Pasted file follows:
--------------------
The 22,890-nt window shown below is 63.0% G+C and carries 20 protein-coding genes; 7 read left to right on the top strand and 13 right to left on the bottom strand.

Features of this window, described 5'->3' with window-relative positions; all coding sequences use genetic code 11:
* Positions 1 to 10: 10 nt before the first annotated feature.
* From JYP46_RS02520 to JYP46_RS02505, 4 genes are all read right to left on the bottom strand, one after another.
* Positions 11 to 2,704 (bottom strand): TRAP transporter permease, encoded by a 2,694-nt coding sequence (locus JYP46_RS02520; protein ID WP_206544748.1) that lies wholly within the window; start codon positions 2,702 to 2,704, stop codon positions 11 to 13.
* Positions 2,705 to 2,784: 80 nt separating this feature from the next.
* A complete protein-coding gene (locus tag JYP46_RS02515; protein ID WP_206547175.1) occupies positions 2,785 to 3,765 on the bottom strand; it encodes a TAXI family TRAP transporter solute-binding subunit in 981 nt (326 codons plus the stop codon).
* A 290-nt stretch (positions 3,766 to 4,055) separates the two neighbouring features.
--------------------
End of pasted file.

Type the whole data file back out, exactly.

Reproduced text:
The 22,890-nt window shown below is 63.0% G+C and carries 20 protein-coding genes; 7 read left to right on the top strand and 13 right to left on the bottom strand.

Features of this window, described 5'->3' with window-relative positions; all coding sequences use genetic code 11:
* Positions 1 to 10: 10 nt before the first annotated feature.
* From JYP46_RS02520 to JYP46_RS02505, 4 genes are all read right to left on the bottom strand, one after another.
* Positions 11 to 2,704 (bottom strand): TRAP transporter permease, encoded by a 2,694-nt coding sequence (locus JYP46_RS02520; protein ID WP_206544748.1) that lies wholly within the window; start codon positions 2,702 to 2,704, stop codon positions 11 to 13.
* Positions 2,705 to 2,784: 80 nt separating this feature from the next.
* A complete protein-coding gene (locus tag JYP46_RS02515; protein ID WP_206547175.1) occupies positions 2,785 to 3,765 on the bottom strand; it encodes a TAXI family TRAP transporter solute-binding subunit in 981 nt (326 codons plus the stop codon).
* A 290-nt stretch (positions 3,766 to 4,055) separates the two neighbouring features.